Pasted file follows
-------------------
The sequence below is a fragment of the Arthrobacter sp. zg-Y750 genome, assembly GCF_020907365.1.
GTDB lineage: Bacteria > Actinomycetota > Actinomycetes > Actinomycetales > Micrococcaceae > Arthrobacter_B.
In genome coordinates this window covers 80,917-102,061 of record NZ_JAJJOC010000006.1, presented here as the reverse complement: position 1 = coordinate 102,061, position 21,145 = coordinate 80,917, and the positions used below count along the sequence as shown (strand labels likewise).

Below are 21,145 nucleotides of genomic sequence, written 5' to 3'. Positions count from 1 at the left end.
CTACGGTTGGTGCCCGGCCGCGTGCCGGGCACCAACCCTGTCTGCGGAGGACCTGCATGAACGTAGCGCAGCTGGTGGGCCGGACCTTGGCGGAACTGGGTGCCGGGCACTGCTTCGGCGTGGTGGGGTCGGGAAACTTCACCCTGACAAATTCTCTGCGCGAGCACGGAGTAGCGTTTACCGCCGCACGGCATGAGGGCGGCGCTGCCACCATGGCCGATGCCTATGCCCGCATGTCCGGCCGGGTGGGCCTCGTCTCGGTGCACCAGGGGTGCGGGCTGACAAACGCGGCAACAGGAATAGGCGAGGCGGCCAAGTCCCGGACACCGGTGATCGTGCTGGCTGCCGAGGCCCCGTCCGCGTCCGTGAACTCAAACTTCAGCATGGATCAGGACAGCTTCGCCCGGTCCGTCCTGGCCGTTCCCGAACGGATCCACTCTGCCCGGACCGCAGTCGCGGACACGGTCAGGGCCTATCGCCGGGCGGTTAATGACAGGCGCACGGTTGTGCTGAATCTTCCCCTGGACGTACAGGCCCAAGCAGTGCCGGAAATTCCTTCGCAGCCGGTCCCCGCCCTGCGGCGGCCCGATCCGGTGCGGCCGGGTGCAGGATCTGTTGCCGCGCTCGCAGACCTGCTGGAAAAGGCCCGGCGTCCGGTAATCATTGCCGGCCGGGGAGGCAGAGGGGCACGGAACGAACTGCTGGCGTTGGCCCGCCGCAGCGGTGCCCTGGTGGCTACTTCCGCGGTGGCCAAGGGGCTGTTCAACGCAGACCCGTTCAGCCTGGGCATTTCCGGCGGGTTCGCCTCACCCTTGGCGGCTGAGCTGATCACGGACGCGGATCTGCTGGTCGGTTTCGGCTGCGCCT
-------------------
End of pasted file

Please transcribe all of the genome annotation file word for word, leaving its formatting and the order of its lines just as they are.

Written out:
The sequence below is a fragment of the Arthrobacter sp. zg-Y750 genome, assembly GCF_020907365.1.
GTDB lineage: Bacteria > Actinomycetota > Actinomycetes > Actinomycetales > Micrococcaceae > Arthrobacter_B.
In genome coordinates this window covers 80,917-102,061 of record NZ_JAJJOC010000006.1, presented here as the reverse complement: position 1 = coordinate 102,061, position 21,145 = coordinate 80,917, and the positions used below count along the sequence as shown (strand labels likewise).

Below are 21,145 nucleotides of genomic sequence, written 5' to 3'. Positions count from 1 at the left end.
CTACGGTTGGTGCCCGGCCGCGTGCCGGGCACCAACCCTGTCTGCGGAGGACCTGCATGAACGTAGCGCAGCTGGTGGGCCGGACCTTGGCGGAACTGGGTGCCGGGCACTGCTTCGGCGTGGTGGGGTCGGGAAACTTCACCCTGACAAATTCTCTGCGCGAGCACGGAGTAGCGTTTACCGCCGCACGGCATGAGGGCGGCGCTGCCACCATGGCCGATGCCTATGCCCGCATGTCCGGCCGGGTGGGCCTCGTCTCGGTGCACCAGGGGTGCGGGCTGACAAACGCGGCAACAGGAATAGGCGAGGCGGCCAAGTCCCGGACACCGGTGATCGTGCTGGCTGCCGAGGCCCCGTCCGCGTCCGTGAACTCAAACTTCAGCATGGATCAGGACAGCTTCGCCCGGTCCGTCCTGGCCGTTCCCGAACGGATCCACTCTGCCCGGACCGCAGTCGCGGACACGGTCAGGGCCTATCGCCGGGCGGTTAATGACAGGCGCACGGTTGTGCTGAATCTTCCCCTGGACGTACAGGCCCAAGCAGTGCCGGAAATTCCTTCGCAGCCGGTCCCCGCCCTGCGGCGGCCCGATCCGGTGCGGCCGGGTGCAGGATCTGTTGCCGCGCTCGCAGACCTGCTGGAAAAGGCCCGGCGTCCGGTAATCATTGCCGGCCGGGGAGGCAGAGGGGCACGGAACGAACTGCTGGCGTTGGCCCGCCGCAGCGGTGCCCTGGTGGCTACTTCCGCGGTGGCCAAGGGGCTGTTCAACGCAGACCCGTTCAGCCTGGGCATTTCCGGCGGGTTCGCCTCACCCTTGGCGGCTGAGCTGATCACGGACGCGGATCTGCTGGTCGGTTTCGGCTGCGCCT